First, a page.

Tag: grace thinking

We get a picture of true grace when we examine the counterfeits. Fyodor Dostoyevsky helps us see some of these in “The Grand Inquisitor,” a segment from “The Brothers Karamazov” Dostoyevsky sites “freedom of conscience” as man’s greatest seduction, and for this is offered three false graces: miracle, mystery, authority. All of these appeal to the masses of humanity who flee the responsibility which comes with true freedom — The grace offered all men through Christ. In short, our miracle could be a free food handout, a lottery hit, a long lost uncle’s death and inheritance. As men followed Jesus for the bread of a miraculous multiplication, so men seek the peace of full stomachs. Selling of one’s body for gain finds justification in a hopeless “waiting for my miracle” existence. Mystery and its mesmerizing allows folks to have purpose, though the purpose has no ultimate fulfilling, it provides enough…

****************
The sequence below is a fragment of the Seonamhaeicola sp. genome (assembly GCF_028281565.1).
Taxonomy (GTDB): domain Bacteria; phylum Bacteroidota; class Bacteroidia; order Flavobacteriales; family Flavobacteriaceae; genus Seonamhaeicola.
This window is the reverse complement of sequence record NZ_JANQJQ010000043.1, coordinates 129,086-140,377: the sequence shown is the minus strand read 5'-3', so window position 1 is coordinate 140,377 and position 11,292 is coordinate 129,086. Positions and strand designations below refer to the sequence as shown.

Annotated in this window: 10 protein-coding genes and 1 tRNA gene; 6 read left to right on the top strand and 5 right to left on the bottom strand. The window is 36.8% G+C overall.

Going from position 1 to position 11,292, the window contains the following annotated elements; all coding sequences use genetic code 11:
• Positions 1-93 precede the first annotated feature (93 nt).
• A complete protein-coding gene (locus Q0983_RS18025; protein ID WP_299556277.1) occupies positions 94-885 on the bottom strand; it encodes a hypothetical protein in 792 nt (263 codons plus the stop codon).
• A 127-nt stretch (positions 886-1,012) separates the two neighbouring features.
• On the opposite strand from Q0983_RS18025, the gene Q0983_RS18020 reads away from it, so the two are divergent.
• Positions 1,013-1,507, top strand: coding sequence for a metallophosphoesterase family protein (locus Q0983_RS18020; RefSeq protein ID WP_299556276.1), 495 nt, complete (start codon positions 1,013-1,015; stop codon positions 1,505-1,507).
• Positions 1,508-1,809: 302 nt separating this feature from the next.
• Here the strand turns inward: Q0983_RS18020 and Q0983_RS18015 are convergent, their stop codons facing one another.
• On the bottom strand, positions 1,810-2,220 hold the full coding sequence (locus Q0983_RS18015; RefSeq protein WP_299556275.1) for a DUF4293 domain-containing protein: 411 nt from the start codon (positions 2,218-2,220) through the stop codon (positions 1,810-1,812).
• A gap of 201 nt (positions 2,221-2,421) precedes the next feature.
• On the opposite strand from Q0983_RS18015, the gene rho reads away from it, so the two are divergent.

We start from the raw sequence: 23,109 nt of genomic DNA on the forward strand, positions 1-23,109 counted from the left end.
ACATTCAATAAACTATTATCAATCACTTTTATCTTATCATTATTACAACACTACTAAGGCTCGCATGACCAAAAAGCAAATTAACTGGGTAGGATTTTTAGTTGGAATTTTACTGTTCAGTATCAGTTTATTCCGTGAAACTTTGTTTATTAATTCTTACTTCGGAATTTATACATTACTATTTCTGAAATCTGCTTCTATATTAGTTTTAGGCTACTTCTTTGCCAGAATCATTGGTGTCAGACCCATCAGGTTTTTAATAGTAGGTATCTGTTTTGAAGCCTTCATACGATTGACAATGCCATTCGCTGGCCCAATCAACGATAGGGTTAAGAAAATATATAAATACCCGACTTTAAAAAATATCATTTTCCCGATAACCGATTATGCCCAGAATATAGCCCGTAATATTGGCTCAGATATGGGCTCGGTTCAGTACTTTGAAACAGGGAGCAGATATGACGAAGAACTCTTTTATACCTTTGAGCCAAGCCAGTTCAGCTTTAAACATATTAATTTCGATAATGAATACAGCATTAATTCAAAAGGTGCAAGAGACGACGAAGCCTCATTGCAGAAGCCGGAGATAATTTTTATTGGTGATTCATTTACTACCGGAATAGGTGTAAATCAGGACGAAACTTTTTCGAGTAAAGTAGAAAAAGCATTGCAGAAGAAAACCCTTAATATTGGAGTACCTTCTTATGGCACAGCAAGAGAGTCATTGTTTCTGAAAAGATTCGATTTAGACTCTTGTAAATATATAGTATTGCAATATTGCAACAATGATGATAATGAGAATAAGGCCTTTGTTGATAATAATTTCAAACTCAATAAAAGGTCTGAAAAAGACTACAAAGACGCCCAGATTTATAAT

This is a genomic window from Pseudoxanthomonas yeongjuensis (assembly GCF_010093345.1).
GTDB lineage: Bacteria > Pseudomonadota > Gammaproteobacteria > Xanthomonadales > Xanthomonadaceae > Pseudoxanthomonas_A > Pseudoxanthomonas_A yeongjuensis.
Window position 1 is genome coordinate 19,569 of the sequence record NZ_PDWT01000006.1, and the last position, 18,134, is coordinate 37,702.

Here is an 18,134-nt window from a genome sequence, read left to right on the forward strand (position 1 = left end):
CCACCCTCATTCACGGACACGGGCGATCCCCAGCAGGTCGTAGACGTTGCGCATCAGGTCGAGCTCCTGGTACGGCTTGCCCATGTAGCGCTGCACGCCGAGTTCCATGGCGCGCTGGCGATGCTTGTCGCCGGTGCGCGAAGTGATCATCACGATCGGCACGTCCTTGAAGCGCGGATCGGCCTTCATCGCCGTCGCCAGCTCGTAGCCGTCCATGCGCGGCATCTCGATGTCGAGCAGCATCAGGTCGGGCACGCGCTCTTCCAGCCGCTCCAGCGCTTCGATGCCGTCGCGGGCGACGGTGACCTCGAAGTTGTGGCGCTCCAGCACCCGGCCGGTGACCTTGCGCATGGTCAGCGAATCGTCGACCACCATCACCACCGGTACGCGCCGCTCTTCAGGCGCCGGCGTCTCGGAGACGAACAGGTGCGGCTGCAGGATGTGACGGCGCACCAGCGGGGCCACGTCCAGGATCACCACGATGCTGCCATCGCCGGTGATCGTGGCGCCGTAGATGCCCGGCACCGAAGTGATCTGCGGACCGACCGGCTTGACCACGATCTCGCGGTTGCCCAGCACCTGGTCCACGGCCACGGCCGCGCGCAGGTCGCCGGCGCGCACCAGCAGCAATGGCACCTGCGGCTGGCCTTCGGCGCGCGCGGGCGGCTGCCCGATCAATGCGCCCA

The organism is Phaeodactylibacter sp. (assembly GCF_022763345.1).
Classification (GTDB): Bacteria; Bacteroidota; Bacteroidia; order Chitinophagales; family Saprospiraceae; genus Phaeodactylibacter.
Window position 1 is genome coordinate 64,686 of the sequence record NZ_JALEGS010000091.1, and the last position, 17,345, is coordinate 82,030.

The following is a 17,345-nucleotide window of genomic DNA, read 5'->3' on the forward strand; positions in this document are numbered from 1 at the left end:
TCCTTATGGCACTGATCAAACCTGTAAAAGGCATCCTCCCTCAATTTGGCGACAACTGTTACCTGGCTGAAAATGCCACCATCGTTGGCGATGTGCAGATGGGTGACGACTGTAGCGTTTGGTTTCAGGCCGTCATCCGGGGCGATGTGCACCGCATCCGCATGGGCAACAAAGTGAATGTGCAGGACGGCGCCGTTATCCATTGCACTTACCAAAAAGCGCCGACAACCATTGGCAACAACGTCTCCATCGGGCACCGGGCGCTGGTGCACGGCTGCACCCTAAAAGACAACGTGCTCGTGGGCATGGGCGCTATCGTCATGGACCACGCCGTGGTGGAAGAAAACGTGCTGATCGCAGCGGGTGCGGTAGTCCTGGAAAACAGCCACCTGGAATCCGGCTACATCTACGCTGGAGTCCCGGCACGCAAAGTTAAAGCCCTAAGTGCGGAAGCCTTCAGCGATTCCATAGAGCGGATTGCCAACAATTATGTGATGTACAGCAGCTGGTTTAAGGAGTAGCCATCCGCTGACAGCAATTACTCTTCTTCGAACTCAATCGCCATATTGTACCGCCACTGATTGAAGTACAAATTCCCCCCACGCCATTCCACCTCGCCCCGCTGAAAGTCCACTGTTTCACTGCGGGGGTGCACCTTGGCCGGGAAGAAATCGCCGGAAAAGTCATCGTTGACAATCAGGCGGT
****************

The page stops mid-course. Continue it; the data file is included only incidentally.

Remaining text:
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“How we feel about how we feel.” John Gottman, marriage psychologist at the University of Washington, opened up to us the concept of “meta-emotions” or essentially “how we feel about how we feel.” Not just how we feel or even what’s our emotional makeup, but how we emotionally deal with the inward phenomena? John Gottman gives us 3 meta-emotional categories: “those in favor of emotional expression, those opposed to it, and those in favor of finding a balance between positive and negative emotions.” He admits these can be fuzzy. Nevertheless folks differing with others in their meta-emotional category may not be so well-matched. He sees his wife’s anger as, “yelling at me.” A wife with an abusive background had “lots of anger” but didn’t see the anger as a bad thing. She saw it as a source of strength. The husband had had a home life where his parents bickered…

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